[31] M. McQuirter, L. L. Castiglia, C. G. Loiselle and N. Wong, “Decision-Making Process of Women Carrying a BRCA1 or BRCA2 Mutation Who Have Chosen Prophylactic Mastectomy,” Oncology Nursing Forum, Vol. 37, 2010, pp. 313-320. doi:10.1188/10.ONF.313-320
[32] E. K. Bancroft, I. Locke, A. Ardern-Jones, L. D’Mello, K. McReynolds, F. Lennard, et al., “The Carrier Clinic: An Evaluation of a Novel Clinic Dedicated to the Follow-Up of BRCA1 and BRCA2 Carriers—Implications for Oncogenetics Practice,” Journal of Medical Genetics, Vol. 47, 2010, pp. 486-491. doi:10.1136/jmg.2009.072728
[33] K. A. Metcalfe, W. D. Foulkes, C. Kim-Sing, P. Ainsworth, B. Rosen, S. Armel, et al., “Family History as a Predictor of Uptake of Cancer Preventive Procedures by Women with a BRCA1 or BRCA2 Mutation,” Clinical Genetics, Vol. 73, 2008, pp. 474-479. doi:10.1111/j.1399-0004.2008.00988.x
[34] K. M. Landsbergen, J. B. Prins, Y. J. Kamm, H. G. Brunner and N. Hoogerbrugge, “Female BRCA Mutation Carriers with a Preference for Prophylactic Mastectomy Are More Likely to Participate an Educational-Support Group and to Proceed with the Preferred Intervention within 2 Years,” Familial Cancer, Vol. 9, 2010, pp. 213-220. doi:10.1007/s10689-009-9311-3
[35] A. F. Howard, L. G. Balneaves, J. L. Bottorff and P. Rodney, “Preserving the Self: The Process of Decision Making about Hereditary Breast Cancer and Ovarian Cancer Risk Reduction,” Qualitative Health Research, Vol. 21, 2011, pp. 502-519. doi:10.1177/1049732310387798
[36] E. Claes, G. Evers-Kiebooms, M. Decruyenaere, L. Denayer, A. Boogaerts, K. Philippe, et al., “Surveillance Behavior and Prophylactic Surgery after Predictive Testing for Hereditary Breast/Ovarian Cancer,” Behavioral medicine, Vol. 31, No. 3, 2005, pp. 93-105. doi:10.3200/BMED.31.3.93-106
[37] A. D. Staton, A. W. Kurian, K. Cobb, M. A. Mills and J. M. Ford, “Cancer Risk Reduction and Reproductive Concerns in Female BRCA1/2 Mutation Carriers,” Familial cancer, Vol. 7, No. 2, 2008, pp. 179-186. doi:10.1007/s10689-007-9171-7
[38] M. B. Tan, E. M. Bleiker, M. B. Menke-Pluymers, A. R. Van Gool, S. van Dooren, B. N. Van Geel, et al., “Standard Psychological Consultations and Follow up for Women at Increased Risk of Hereditary Breast Cancer Considering Prophylactic Mastectomy,” Hereditary Cancer in Clinical Practice, Vol. 7, No. , 2009, p. 6.
[39] A. F. Howard, J. L. Bottorff, L. G. Balneaves and C. Kim-Sing, “Women’s Constructions of the ‘Right Time’ to Consider Decisions About Risk-Reducing Mastectomy and Risk-Reducing Oophorectomy,” BMC Women’s Health, Vol. 10, No. , 2010, p. 24. doi:10.1186/1472-6874-10-24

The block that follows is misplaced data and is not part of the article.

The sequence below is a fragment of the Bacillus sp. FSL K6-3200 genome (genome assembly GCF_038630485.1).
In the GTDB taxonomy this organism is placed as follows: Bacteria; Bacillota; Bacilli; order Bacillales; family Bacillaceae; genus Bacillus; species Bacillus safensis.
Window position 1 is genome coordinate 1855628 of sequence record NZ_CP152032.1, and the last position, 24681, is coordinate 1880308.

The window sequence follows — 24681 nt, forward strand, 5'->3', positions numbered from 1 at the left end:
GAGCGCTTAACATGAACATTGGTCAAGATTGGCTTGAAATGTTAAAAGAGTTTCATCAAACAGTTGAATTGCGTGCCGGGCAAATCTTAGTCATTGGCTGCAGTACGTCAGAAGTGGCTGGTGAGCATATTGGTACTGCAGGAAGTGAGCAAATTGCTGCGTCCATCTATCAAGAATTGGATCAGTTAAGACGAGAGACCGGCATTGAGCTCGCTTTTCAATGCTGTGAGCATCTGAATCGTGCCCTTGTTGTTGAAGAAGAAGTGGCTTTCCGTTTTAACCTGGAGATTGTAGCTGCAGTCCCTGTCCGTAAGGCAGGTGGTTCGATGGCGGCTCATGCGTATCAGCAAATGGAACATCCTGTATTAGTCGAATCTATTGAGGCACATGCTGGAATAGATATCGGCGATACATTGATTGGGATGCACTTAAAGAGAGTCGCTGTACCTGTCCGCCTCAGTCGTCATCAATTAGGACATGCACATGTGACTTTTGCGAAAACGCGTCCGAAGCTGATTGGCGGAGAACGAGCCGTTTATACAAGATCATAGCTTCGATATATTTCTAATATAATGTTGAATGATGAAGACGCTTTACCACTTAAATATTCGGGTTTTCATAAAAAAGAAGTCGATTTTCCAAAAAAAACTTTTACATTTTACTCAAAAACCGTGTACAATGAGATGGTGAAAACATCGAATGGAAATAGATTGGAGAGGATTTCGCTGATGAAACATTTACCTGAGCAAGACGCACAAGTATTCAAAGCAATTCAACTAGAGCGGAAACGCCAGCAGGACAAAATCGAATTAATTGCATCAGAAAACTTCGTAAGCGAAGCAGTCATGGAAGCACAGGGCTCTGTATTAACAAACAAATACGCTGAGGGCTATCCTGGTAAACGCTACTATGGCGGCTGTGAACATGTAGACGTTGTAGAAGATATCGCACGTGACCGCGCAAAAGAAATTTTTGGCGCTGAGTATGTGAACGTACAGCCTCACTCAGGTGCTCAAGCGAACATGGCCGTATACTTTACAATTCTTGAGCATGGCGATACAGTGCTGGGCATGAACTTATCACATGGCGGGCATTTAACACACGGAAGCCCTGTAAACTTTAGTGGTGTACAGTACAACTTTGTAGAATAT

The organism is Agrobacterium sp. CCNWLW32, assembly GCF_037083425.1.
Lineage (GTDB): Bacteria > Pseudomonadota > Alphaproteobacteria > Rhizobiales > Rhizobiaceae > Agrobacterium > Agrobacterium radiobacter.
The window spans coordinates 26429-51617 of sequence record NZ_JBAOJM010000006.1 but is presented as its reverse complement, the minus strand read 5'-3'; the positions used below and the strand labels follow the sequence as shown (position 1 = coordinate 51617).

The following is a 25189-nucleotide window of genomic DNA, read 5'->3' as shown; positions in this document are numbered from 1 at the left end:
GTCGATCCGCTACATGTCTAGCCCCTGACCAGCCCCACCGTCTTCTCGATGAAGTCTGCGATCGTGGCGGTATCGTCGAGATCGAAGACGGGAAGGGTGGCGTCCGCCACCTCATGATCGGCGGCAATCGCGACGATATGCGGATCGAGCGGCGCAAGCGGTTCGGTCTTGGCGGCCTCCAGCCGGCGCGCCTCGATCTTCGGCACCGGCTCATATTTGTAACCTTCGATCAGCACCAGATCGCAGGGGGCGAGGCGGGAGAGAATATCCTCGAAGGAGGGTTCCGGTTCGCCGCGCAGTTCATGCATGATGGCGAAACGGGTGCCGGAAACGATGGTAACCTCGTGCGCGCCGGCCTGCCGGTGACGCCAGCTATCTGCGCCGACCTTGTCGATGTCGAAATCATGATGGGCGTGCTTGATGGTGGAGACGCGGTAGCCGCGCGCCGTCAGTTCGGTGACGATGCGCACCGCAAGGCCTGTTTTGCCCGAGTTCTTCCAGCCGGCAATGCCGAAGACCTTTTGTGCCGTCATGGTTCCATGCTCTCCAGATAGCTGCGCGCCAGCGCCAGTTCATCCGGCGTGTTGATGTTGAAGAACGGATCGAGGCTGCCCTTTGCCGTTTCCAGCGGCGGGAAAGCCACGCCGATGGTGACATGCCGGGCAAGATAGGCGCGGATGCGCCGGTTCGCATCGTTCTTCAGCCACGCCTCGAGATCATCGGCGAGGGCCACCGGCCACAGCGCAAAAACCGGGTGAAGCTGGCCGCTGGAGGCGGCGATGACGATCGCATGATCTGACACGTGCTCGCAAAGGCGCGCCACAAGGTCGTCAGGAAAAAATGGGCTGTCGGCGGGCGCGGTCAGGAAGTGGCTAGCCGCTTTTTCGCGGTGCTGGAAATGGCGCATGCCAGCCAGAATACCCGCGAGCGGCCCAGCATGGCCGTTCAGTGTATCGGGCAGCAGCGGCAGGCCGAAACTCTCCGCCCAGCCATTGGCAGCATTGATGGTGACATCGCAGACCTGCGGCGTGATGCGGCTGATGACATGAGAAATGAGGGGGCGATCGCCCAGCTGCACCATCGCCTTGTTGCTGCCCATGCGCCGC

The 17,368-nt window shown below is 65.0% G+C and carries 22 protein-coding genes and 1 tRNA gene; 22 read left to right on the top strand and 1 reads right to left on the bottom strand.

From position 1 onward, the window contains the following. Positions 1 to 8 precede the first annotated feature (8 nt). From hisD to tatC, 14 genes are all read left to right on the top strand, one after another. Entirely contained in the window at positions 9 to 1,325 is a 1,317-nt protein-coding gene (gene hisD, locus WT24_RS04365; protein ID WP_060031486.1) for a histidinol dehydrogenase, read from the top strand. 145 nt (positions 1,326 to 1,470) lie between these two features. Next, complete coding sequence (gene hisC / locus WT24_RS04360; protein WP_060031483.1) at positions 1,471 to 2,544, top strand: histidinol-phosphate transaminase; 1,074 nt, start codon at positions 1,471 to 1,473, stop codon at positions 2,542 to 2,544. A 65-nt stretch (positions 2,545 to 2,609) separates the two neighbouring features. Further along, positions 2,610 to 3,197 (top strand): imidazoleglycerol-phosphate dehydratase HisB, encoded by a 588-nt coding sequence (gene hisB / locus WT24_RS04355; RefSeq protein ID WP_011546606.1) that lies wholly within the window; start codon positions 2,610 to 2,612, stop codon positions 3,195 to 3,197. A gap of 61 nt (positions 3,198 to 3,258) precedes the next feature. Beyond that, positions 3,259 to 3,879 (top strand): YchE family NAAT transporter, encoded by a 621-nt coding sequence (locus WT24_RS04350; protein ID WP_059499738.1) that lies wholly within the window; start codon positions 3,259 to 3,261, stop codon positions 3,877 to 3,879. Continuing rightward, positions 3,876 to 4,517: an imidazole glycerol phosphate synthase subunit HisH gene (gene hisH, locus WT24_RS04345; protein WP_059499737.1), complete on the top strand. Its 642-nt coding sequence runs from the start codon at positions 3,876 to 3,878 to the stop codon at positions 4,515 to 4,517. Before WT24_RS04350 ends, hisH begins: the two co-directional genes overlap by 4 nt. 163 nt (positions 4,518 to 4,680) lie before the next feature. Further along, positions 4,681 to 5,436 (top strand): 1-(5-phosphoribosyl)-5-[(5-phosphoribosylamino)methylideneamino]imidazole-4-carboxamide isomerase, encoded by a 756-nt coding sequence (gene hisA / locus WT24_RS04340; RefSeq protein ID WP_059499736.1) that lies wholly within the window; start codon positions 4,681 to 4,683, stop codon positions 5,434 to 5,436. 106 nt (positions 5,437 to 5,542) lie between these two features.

[40] C. Julian-Reynier, J. Mancini, E. Mouret-Fourme, M. Gauthier-Villars, V. Bonadona, P. Berthet, et al., “Cancer Risk Management Strategies and Perceptions of Unaffected Women 5 Years after Predictive Genetic Testing for BRCA1/2 Mutations,” European Journal of Human Genetics, Vol. 19, No. , 2011, pp. 500-506. doi:10.1038/ejhg.2010.241
[41] E. Dagan and H. Goldblatt, “The Twilight Zone between Health and Sickness: A Qualitative Exploration with Asymptomatic BRCA1 and 2 Mutation Carriers,” Women & Health, Vol. 49, No. 4, 2009, pp. 263-279. doi:10.1080/03630240903158321
[42] J. K. Litton, S. N. Westin, K. Ready, C. C. Sun, S. K. Peterson, F. Meric-Bernstam, et al., “Perception of Screening and Risk Reduction Surgeries in Patients Tested for a BRCA Deleterious Mutation,” Cancer, Vol. 115, No. 8, 2009, pp.1598-1604. doi:10.1002/cncr.24199
[43] K. A. Metcalfe, N. Mian, M. Enmore, A. Poll, M. Llacuachaqui, S. Nanda, et al., “Long-Term Follow-Up of Jewish Women with a BRCA1 and BRCA2 Mutation Who Underwent Population Genetic Screening,” Breast Cancer Research and Treatment, Vol. 133, No. 2, 2012, pp. 735-740. doi:10.1007/s10549-011-1941-0
[44] R. L. Croshaw, M. L. Marshall, T. L. Williams, K. M. Erb and T. B. Julian, “Prophylactic and Therapeutic Breast Conservation in BRCA1/2 Mutation Carriers,” International Journal of Breast Cancer, Vol. 2011, No. 2011, 2011, Article ID: 481563.
[45] D. C. Allain, K. Sweet and D. M. Agnese, “Management Options after Prophylactic Surgeries in Women with BRCA Mutations: A Review,” Cancer Control: Journal of the Moffitt Cancer Center, Vol. 14, No. 4, 2007, pp. 330-337.

  
comments powered by Disqus

Copyright © 2018 by authors and Scientific Research Publishing Inc.

Creative Commons License

This work and the related PDF file are licensed under a Creative Commons Attribution 4.0 International License.